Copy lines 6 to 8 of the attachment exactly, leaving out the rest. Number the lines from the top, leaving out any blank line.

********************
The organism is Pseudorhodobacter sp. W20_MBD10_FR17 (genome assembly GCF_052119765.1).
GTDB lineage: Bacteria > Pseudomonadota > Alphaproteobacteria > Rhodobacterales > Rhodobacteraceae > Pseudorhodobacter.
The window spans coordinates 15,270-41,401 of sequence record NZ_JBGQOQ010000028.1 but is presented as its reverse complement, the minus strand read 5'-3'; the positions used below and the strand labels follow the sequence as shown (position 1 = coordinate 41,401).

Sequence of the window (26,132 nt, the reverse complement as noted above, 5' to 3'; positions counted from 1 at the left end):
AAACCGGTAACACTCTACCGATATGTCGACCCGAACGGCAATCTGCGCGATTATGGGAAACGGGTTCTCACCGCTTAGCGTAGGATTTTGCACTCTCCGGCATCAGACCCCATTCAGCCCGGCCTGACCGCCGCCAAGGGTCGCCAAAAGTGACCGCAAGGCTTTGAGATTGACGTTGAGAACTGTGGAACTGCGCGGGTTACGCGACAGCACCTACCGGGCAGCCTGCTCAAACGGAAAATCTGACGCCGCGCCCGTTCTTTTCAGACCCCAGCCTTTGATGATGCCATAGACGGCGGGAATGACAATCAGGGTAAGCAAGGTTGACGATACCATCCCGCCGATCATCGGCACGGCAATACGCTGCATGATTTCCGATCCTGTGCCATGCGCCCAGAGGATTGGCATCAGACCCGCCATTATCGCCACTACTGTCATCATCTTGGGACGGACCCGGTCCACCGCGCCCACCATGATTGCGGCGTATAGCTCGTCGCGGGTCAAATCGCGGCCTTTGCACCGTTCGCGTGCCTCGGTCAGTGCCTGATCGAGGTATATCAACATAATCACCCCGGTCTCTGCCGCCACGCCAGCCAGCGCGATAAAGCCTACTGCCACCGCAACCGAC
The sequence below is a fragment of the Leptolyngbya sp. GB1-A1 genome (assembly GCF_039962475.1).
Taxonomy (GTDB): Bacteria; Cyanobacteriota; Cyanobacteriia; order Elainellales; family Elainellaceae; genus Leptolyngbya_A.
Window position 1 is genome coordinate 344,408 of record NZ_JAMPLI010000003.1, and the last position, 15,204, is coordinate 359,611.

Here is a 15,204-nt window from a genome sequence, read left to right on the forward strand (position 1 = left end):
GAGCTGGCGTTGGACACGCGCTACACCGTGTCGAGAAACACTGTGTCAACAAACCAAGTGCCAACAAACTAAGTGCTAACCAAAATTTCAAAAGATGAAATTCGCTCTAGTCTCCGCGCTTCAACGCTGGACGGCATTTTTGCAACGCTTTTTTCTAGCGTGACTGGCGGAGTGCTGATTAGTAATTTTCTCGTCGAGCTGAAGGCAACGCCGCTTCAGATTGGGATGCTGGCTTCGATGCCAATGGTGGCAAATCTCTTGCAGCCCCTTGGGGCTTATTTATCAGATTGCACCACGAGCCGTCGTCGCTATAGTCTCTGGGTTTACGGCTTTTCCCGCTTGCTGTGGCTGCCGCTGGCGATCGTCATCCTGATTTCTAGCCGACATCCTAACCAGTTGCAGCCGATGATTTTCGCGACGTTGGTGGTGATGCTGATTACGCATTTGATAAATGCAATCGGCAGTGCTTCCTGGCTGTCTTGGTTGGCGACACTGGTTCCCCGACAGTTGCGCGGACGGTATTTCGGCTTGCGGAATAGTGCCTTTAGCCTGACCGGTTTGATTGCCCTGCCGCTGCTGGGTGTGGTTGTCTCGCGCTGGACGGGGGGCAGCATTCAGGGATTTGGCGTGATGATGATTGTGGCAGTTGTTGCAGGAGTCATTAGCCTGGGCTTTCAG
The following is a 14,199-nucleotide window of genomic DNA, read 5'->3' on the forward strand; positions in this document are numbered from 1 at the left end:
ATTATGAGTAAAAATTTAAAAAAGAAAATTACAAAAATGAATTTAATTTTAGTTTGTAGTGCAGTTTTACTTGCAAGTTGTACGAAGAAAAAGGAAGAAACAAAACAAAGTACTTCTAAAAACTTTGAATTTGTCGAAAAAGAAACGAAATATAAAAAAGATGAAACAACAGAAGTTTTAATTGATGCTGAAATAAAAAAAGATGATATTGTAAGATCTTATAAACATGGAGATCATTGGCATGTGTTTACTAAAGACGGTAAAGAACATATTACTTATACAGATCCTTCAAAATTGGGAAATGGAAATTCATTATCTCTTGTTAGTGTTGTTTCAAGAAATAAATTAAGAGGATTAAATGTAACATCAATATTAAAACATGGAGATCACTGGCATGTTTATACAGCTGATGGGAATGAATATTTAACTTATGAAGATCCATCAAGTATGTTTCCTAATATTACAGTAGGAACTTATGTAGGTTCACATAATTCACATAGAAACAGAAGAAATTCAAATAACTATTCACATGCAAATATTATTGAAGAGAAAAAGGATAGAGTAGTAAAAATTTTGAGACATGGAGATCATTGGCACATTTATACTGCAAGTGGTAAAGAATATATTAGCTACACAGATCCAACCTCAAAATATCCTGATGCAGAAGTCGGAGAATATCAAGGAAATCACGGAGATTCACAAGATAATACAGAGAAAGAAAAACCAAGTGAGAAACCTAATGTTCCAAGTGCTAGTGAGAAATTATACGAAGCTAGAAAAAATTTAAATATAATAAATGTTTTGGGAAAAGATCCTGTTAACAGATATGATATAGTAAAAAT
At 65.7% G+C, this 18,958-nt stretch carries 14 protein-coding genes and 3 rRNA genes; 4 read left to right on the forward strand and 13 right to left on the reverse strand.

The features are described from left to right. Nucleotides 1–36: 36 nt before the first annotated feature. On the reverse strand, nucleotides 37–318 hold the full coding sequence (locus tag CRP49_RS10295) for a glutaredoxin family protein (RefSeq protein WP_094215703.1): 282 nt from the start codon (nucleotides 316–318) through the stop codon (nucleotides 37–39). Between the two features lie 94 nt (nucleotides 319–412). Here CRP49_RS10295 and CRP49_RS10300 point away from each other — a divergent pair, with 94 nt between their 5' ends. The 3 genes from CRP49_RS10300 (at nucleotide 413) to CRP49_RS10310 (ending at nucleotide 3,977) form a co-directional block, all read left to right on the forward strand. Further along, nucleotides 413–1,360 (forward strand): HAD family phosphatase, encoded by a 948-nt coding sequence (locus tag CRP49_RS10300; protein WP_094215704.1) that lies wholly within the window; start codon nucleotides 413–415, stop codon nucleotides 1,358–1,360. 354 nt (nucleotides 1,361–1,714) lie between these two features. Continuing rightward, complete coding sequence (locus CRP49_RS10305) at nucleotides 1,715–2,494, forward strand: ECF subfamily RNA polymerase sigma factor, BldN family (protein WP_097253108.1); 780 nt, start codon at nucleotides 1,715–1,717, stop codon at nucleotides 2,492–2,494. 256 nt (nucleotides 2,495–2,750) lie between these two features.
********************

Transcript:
The sequence below is a fragment of the Leptolyngbya sp. GB1-A1 genome (assembly GCF_039962475.1).
Taxonomy (GTDB): Bacteria; Cyanobacteriota; Cyanobacteriia; order Elainellales; family Elainellaceae; genus Leptolyngbya_A.
Window position 1 is genome coordinate 344,408 of record NZ_JAMPLI010000003.1, and the last position, 15,204, is coordinate 359,611.